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Nicodemus, Kansas was founded in 1877 at the end of the Reconstruction Period. It soon became one of the most famous mostly black communities in the country formed by freedpeople migrating west. Nicodemus is located on the plains in the northwest corner of the state along the Solomon River in Kansas. The six founders, W. H. Smith, Benjamin Carr, Jerry Allsap, the Reverend Simon Roundtree, Jeff Lenze, and William Edmonds, all from Lexington, Kentucky, named the town Nicodemus after a legendary African slave prince who had purchased his freedom. They envisioned Nicodemus as a place where its settlers would have both political freedom and economic opportunity.
By 1886 Nicodemus had become a prosperous community surrounded by black-owned farms. The town had two newspapers, the Nicodemus Enterprise and Nicodemus Western Cyclone. There was also a drugstore, a bank, schoolhouse, three churches, and a general store. The general store was erected by S. G. Wilson in 1879 as the first two story building in the town.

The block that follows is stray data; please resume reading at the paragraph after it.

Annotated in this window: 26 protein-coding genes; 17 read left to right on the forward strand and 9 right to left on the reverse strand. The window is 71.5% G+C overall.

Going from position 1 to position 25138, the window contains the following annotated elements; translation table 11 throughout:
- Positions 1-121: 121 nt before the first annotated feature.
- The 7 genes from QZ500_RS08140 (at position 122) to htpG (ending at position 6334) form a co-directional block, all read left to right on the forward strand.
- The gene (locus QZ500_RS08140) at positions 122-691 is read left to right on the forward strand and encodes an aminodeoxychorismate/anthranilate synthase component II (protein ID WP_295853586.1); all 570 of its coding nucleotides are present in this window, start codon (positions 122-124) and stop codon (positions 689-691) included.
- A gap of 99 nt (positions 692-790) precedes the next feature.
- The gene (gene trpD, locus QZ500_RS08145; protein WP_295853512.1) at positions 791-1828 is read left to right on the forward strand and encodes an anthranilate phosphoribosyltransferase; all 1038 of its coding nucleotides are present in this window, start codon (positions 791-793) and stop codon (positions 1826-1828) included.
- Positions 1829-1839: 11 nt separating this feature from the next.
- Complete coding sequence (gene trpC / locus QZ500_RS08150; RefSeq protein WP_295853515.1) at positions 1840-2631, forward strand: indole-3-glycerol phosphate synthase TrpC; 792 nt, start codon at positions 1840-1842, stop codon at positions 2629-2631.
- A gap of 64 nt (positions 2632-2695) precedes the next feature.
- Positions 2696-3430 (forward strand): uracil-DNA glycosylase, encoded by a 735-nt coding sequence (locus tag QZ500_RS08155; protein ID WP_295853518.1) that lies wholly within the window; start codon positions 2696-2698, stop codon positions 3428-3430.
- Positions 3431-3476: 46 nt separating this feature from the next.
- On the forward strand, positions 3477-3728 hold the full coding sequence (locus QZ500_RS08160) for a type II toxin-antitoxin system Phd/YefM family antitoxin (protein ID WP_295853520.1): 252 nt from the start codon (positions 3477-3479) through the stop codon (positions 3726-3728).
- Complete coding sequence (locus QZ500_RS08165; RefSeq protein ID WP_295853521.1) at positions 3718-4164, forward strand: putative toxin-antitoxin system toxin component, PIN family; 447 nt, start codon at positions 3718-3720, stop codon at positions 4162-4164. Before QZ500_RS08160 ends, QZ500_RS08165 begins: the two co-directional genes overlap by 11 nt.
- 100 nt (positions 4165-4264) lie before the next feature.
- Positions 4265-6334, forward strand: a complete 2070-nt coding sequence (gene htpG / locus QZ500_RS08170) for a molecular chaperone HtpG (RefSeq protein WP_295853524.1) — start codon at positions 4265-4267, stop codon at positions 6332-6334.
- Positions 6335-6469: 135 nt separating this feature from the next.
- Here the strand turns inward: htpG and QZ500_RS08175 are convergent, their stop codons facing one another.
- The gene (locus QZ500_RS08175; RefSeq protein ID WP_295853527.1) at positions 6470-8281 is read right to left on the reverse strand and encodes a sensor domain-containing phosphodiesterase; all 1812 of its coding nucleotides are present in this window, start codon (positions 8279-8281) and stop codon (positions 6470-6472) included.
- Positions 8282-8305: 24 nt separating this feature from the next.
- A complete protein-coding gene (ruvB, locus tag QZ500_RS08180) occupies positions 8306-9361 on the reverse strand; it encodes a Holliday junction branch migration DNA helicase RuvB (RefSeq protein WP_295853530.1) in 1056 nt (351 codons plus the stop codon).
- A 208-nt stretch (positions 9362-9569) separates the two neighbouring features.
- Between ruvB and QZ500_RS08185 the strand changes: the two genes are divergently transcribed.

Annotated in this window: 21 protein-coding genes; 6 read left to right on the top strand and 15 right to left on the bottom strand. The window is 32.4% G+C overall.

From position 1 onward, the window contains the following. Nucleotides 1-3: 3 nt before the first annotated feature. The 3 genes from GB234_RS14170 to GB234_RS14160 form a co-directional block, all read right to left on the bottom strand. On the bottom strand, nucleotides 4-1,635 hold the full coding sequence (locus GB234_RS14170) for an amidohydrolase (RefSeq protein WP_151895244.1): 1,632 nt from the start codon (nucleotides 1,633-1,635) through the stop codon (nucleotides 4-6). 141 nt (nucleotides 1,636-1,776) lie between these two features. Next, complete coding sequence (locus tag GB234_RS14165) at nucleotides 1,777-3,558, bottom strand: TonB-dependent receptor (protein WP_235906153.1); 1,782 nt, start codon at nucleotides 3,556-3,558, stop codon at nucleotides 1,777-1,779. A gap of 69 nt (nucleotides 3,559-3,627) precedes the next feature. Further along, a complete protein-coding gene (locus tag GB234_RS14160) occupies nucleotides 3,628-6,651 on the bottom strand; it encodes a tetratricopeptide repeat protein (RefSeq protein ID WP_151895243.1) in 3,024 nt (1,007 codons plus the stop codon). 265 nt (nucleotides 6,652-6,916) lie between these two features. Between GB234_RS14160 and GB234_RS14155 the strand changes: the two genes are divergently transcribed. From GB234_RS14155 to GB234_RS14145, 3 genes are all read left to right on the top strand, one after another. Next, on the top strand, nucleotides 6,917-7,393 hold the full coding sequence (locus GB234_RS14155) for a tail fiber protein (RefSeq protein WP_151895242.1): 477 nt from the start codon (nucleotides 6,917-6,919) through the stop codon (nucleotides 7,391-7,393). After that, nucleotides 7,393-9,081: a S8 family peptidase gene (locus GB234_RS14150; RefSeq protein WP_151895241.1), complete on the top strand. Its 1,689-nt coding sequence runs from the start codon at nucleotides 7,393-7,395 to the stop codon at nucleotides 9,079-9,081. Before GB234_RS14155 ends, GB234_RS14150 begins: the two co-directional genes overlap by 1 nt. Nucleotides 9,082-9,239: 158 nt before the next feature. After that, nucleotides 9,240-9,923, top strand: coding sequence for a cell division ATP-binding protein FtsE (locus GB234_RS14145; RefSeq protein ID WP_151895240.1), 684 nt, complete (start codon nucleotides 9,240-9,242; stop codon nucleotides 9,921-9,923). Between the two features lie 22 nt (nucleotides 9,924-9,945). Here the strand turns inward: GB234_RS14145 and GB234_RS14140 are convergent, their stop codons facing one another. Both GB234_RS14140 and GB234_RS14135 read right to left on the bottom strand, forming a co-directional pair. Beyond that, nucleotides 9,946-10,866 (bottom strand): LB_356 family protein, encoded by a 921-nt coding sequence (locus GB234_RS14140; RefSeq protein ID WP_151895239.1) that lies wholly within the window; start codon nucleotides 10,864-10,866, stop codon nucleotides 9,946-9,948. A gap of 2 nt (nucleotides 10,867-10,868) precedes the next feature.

Nicodemus’s most prominent citizen, Edwin P. McCabe, arrived 1878. McCabe served the community as an attorney, land agent, and later county clerk. In 1882 he became the highest-ranking African American elected official outside the South when he was elected the state auditor of Kansas.
One of the town’s early settlers, Zachary Fletcher, became the first postmaster and first entrepreneur. He created the St. Francis Hotel and livery stable. His wife Jenny Smith Fletcher was the town’s first schoolteacher. The post office, school, and hotel were all in the same building, the most prominent in town. The building still stands in Nicodemus today.
By the late 1880s Nicodemus fell into decline. In 1885 winter blizzards destroyed forty percent of the township’s wheat crop. Then two years later town leaders had put sixteen thousand dollars in investment in three different railroads in hopes that one would extend its lines into or near their town; however, all three railroads bypassed Nicodemus. After that the town boosters ceased trying to lure newcomers especially after the most prominent citizen Edwin McCabe left in 1889. Its population declined although a few hundred people reside there today.
In 1996 Nicodemus was designated a National Historical site.
Quintard Taylor, In Search of the Racial Frontier: African Americans in
the American West, 1528-1990 (New York: W.W. Norton, 1998); Nicodemus:
National Historic Site-Kansas, <http://www.nps.gov/nico/>;
Legends of America: Legends of Kansas-Nicodemus-A Black Pioneer Town,
University of Washington, Seattle